Harlem rapper Azealia Banks is stunning as she lays on the chest of electronic dance music super producer Diplo on the cover of this month’s Vibe magazine. While her music has garnered her the attention of music fans across the world, it’s her mouth that has the spotlight here in America.
When asked whether she felt her buzz in America was built more on controversy than her music, the 21-year-old MC couldn’t disagree more.
“Of course, because Americans are distracted by sh*t like that,” she says. “It’s like, ‘listen, T.I., if I was a f*cking boy you wouldn’t say anything to me.’ But when I’m a girl and I say something back, the media wants to turn it into all these different things. Rappers beef all the time. I said what I said about [Iggy Azalea] and kept it moving. Then a month later you said what you said. And it keeps coming up. Leave it alone. I didn’t say she couldn’t rap. I said something very real. Out of everything, she had to [call herself] ‘a runaway slave master’? C’mon, that’s not swag. That’s not fly s**t.”
How would you describe your fans?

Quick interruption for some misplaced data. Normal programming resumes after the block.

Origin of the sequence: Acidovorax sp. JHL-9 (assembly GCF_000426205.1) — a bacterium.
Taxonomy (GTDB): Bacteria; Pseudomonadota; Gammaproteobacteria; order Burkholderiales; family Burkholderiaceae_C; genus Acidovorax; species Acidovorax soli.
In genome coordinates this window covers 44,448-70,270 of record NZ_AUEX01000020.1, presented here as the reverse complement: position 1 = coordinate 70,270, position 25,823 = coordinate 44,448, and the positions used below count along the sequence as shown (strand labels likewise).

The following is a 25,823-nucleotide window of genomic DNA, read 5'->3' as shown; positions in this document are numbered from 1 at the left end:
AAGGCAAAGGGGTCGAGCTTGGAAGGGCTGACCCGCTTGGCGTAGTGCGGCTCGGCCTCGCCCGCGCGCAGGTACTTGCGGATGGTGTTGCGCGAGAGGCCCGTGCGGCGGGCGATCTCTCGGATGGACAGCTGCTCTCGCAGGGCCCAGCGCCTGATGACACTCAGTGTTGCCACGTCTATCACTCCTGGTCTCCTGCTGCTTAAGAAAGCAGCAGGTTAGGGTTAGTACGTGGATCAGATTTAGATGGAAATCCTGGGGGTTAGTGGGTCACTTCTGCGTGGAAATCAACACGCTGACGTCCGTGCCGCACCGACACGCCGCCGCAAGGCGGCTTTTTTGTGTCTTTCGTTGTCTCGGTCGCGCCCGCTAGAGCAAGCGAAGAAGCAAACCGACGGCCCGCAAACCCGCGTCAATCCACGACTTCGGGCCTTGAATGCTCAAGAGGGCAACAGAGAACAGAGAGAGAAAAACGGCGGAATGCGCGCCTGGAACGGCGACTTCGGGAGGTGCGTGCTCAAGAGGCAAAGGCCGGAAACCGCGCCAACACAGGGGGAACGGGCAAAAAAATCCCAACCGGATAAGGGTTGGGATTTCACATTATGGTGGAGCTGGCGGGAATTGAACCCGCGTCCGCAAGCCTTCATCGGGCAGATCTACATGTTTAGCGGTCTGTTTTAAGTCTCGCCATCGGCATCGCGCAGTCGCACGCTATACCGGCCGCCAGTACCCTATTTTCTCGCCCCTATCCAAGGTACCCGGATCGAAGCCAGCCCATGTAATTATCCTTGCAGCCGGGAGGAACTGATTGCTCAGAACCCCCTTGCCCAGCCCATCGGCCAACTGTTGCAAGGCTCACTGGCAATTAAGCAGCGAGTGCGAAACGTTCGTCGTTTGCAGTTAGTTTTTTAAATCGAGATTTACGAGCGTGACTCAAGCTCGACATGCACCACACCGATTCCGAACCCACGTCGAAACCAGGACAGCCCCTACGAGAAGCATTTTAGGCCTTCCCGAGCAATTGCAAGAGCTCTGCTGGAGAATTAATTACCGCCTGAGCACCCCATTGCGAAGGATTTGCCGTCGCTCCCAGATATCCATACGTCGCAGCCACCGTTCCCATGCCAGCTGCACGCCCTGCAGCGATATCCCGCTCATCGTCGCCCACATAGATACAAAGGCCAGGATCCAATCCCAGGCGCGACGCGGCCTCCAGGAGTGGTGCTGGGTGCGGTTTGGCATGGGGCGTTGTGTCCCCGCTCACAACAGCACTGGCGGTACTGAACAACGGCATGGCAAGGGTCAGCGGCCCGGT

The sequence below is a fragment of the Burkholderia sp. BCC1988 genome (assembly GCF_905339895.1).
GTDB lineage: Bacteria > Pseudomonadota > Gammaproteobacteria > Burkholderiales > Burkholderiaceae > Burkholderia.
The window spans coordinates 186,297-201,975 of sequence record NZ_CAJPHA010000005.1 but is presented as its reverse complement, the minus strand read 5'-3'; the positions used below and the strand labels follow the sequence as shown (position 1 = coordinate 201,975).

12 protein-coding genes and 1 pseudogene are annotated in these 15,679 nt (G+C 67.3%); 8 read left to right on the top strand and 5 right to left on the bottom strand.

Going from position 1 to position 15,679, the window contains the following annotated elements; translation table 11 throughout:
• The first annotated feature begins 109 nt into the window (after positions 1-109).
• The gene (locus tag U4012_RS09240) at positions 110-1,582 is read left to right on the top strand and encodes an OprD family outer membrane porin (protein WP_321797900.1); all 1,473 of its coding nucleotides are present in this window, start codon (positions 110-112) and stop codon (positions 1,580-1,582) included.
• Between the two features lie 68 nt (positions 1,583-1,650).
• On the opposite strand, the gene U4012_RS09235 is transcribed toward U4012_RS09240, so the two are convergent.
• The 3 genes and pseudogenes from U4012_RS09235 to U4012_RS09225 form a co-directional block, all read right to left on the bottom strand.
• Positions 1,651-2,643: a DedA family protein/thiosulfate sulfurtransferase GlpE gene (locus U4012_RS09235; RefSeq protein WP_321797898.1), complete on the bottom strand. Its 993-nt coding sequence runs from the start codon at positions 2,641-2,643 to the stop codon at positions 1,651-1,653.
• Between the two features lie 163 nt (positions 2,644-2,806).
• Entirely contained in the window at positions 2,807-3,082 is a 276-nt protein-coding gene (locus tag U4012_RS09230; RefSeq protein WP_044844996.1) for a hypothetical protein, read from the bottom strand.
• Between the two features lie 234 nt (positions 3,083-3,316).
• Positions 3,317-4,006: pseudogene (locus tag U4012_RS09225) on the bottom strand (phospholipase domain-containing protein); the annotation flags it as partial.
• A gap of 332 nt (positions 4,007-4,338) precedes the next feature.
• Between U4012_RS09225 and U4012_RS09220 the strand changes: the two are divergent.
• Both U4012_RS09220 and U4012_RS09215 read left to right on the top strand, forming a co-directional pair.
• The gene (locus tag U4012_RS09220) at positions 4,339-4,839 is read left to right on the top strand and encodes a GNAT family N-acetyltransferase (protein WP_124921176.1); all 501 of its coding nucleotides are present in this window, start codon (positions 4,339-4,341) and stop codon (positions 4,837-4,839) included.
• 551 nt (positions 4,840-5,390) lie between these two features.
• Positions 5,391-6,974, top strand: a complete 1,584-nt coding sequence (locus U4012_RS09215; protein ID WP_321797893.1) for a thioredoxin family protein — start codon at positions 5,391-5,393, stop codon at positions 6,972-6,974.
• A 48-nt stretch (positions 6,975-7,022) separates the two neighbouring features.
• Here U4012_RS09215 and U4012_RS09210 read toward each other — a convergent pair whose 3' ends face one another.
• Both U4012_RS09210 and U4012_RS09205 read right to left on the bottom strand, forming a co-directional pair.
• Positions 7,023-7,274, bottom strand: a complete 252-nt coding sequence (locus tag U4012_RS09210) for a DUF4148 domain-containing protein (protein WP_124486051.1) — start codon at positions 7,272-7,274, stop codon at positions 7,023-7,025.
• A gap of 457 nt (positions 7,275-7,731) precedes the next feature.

I think my true, hard-core fans are people who enjoy being bad. People who enjoy drinking and smoking, but wanna get it together and just don’t know how. When you really listen to my music you hear a girl who’s going through the motions. She’s experiencing men, having money, not having money, people who are trying to tell her she’s not cute, people telling her she can’t rap, she can’t dance… She’s really dealing with life. I’m not some little light-skinned bitch out here. It’s a young Black girl doing this for herself, by herself. Y’all can’t keep trying to pin me up against the wall. Hip-hop has to help me not let this slip through my hands.
While there are some who love Banks’ take-no-prisoners attitude, there are some who question her intentions behind calling out artists via social networks such as Twitter. Female hip-hop pioneer Lil Kim became her most famous target after Kim declined to make a song with her.
“That’s what we did, and that s–t is over. Yo, listen, [Lil’ Kim], this black cloud you got over you—don’t try to push that over me. You can keep that, because as soon as I released ‘Jumanji’ is as soon everybody forgot about you. I have my hand on the dial; I can control how hot and cold you are right now. So I’m not even going to give it to you. I tried to make a legitimate track with you, tried to collaborate. I was bigging her up and she keeps throwing it back in my face. I tried.”